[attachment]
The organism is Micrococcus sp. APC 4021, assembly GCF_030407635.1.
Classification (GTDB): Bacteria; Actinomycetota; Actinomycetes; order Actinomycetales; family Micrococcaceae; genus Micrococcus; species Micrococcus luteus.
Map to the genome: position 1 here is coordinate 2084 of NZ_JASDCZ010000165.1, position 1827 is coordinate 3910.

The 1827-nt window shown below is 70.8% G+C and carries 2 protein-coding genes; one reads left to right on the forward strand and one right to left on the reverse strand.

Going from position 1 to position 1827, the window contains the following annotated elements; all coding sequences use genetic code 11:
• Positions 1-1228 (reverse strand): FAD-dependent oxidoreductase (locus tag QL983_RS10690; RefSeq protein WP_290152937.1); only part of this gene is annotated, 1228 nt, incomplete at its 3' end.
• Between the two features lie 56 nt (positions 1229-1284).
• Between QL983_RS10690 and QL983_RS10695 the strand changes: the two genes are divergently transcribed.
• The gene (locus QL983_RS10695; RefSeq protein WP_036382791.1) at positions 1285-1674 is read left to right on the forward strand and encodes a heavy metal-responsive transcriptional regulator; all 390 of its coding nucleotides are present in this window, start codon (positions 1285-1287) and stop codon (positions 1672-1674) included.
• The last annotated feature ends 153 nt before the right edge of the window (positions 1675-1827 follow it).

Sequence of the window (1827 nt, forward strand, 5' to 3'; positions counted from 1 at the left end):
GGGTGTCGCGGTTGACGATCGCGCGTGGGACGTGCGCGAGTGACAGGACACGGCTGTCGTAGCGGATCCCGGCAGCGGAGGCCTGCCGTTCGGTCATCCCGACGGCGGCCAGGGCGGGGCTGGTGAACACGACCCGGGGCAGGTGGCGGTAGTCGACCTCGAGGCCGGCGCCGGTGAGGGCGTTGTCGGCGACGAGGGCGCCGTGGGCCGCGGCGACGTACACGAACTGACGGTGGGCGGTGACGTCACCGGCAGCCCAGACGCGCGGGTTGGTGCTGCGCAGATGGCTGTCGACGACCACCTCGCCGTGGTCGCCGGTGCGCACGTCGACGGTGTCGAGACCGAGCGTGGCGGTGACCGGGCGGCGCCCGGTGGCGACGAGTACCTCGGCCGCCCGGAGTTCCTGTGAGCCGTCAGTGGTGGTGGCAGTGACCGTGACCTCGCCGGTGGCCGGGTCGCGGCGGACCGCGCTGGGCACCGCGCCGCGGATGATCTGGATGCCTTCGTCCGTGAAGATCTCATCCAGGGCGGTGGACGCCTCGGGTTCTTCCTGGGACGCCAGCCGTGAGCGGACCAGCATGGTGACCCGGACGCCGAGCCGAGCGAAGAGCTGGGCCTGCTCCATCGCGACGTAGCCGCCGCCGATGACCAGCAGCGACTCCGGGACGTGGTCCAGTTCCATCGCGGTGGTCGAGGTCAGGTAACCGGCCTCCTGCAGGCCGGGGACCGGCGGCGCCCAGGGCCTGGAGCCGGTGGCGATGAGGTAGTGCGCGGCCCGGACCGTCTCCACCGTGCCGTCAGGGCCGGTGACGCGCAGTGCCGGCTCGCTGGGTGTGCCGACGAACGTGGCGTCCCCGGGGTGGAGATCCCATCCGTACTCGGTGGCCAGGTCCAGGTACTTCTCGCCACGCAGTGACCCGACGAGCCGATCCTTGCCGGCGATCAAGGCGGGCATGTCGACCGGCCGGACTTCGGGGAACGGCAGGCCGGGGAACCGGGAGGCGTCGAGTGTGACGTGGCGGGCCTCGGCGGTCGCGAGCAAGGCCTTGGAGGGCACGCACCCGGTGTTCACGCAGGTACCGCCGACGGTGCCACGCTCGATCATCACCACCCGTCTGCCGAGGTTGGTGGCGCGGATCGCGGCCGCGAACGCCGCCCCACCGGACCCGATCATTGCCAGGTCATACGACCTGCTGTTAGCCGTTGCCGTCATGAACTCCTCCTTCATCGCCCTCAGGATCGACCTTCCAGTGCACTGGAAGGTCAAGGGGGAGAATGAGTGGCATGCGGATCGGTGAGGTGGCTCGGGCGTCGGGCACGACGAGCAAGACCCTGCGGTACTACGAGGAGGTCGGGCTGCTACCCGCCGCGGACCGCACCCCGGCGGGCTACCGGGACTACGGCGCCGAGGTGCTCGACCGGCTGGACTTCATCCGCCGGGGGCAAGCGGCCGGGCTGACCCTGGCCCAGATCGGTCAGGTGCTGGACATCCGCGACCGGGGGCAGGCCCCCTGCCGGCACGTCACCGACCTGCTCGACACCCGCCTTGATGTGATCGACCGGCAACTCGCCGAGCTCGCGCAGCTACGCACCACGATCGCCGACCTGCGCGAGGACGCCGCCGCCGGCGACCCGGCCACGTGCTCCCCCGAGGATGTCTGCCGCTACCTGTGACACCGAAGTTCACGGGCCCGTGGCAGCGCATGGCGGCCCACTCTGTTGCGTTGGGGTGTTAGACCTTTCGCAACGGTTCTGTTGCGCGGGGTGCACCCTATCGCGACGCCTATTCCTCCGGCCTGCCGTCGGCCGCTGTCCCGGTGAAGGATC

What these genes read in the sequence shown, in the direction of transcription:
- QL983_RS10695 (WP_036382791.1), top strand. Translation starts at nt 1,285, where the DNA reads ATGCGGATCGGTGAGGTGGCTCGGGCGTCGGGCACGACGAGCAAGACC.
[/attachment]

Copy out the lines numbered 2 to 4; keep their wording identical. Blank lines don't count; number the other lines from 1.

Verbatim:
Classification (GTDB): Bacteria; Actinomycetota; Actinomycetes; order Actinomycetales; family Micrococcaceae; genus Micrococcus; species Micrococcus luteus.
Map to the genome: position 1 here is coordinate 2084 of NZ_JASDCZ010000165.1, position 1827 is coordinate 3910.

The 1827-nt window shown below is 70.8% G+C and carries 2 protein-coding genes; one reads left to right on the forward strand and one right to left on the reverse strand.